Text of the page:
E10 petrol gets green light for September 2021 launch in UK
Greener E10 fuel is to become the standard grade of petrol at UK pumps by September 2021, helping to cut transport CO2 emissions but potentially increasing fuel costs for drivers.
The widely expected move follows a consultation with drivers and industry and could cut CO2 by 750,00 tonnes a year – equivalent to taking up to 350,000 cars off the road. This is thanks to the higher 10% blend of bioethanol used in E10, which is up from the current 5% limit in E5 and key to its eco-friendlier credentials.
As such, E10’s introduction as the UK’s standard petrol grade is “one of the most effective ways we can significantly cut our carbon emissions at a stroke”, according to Andy Eastlake, managing director of the Zemo Partnership (formerly the Low Carbon Vehicle Partnership).
The introduction of E10, which is a mixture of petrol and ethanol made from materials including low-grade grains, sugars and waste wood, will also boost job opportunities in the north east. This includes the reopening of AB Sugar’s Vivergo plant and increased production at existing biofuel plants in the UK, which will ensure the materials needed for E10 are produced and refined in the UK.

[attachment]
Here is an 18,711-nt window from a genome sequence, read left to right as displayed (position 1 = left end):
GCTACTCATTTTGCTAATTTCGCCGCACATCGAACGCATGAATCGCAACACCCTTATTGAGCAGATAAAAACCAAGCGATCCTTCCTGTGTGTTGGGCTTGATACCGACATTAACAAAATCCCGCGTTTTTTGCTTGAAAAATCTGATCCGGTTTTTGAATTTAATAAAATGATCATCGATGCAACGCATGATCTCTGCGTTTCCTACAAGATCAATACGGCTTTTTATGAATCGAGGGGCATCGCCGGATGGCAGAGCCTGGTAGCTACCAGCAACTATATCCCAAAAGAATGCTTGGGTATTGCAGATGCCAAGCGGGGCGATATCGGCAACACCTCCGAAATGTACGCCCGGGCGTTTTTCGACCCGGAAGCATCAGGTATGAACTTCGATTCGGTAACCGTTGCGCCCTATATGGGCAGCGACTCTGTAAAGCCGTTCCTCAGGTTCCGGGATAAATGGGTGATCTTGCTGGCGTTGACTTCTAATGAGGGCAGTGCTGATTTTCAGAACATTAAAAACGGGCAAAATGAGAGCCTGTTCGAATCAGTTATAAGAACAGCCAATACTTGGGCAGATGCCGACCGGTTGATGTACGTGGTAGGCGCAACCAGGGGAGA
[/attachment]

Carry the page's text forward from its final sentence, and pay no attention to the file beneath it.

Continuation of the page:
Meanwhile, the Department for Transport’s rollout of new fuel labels two years ago should help avoid misfuels.
There are some downsides though. While every new petrol car sold since 1 January 2011 has been required to be fully warranted to use E10 – which means fleet cars won’t be affected –older vehicles, including classic cars and some from the early 2000s, will continue to need E5 fuel. The Government has said it will continue supplies of E5 petrol in the ‘Super’ grade and is advising motorists to use the new E10 compatibility checker to see if their vehicle is compatible.
The switch to E10 could also impact on fuel costs for motorists; while moving from E5 to E10 is estimated to reduce pump price petrol costs by 0.2 pence per litre, the energy content of the fuel will also decrease, meaning motorists will have to buy more litres of fuel.
As a result, overall fuel costs for petrol cars are therefore estimated to increase by 1.6% as a result of moving from E5 to E10.
AA president Edmund King has said this could “rub many drivers the wrong way”, but the organisation outlined that it “expects the chancellor, who will get more fuel duty from more fuel consumed, will not have to increase fuel duty in the Budget next week”.
He added that the AA broadly supports the rollout of the fuel, which King said provides a ‘stepping stone’ to the phasing out of fossil fuels in new cars from 2030 onwards.